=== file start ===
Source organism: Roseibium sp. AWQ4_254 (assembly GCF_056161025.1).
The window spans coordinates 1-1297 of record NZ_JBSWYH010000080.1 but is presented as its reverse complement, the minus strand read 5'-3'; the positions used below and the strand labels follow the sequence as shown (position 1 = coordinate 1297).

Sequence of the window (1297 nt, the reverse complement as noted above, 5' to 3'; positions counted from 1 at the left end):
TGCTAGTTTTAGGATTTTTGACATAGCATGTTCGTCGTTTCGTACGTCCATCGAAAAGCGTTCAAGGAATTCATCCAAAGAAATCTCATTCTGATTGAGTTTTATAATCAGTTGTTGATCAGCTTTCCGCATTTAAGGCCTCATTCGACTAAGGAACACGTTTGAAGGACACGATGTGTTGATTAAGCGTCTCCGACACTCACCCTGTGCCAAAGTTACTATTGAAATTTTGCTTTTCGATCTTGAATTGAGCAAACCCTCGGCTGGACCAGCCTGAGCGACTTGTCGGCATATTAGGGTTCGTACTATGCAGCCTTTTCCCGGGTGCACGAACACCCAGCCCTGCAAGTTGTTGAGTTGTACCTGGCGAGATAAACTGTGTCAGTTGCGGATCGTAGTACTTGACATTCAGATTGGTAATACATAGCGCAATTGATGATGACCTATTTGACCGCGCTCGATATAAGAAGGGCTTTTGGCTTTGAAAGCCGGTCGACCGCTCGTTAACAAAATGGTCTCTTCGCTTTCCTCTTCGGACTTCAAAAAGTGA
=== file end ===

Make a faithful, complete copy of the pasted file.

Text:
Source organism: Roseibium sp. AWQ4_254 (assembly GCF_056161025.1).
The window spans coordinates 1-1297 of record NZ_JBSWYH010000080.1 but is presented as its reverse complement, the minus strand read 5'-3'; the positions used below and the strand labels follow the sequence as shown (position 1 = coordinate 1297).

Sequence of the window (1297 nt, the reverse complement as noted above, 5' to 3'; positions counted from 1 at the left end):
TGCTAGTTTTAGGATTTTTGACATAGCATGTTCGTCGTTTCGTACGTCCATCGAAAAGCGTTCAAGGAATTCATCCAAAGAAATCTCATTCTGATTGAGTTTTATAATCAGTTGTTGATCAGCTTTCCGCATTTAAGGCCTCATTCGACTAAGGAACACGTTTGAAGGACACGATGTGTTGATTAAGCGTCTCCGACACTCACCCTGTGCCAAAGTTACTATTGAAATTTTGCTTTTCGATCTTGAATTGAGCAAACCCTCGGCTGGACCAGCCTGAGCGACTTGTCGGCATATTAGGGTTCGTACTATGCAGCCTTTTCCCGGGTGCACGAACACCCAGCCCTGCAAGTTGTTGAGTTGTACCTGGCGAGATAAACTGTGTCAGTTGCGGATCGTAGTACTTGACATTCAGATTGGTAATACATAGCGCAATTGATGATGACCTATTTGACCGCGCTCGATATAAGAAGGGCTTTTGGCTTTGAAAGCCGGTCGACCGCTCGTTAACAAAATGGTCTCTTCGCTTTCCTCTTCGGACTTCAAAAAGTGA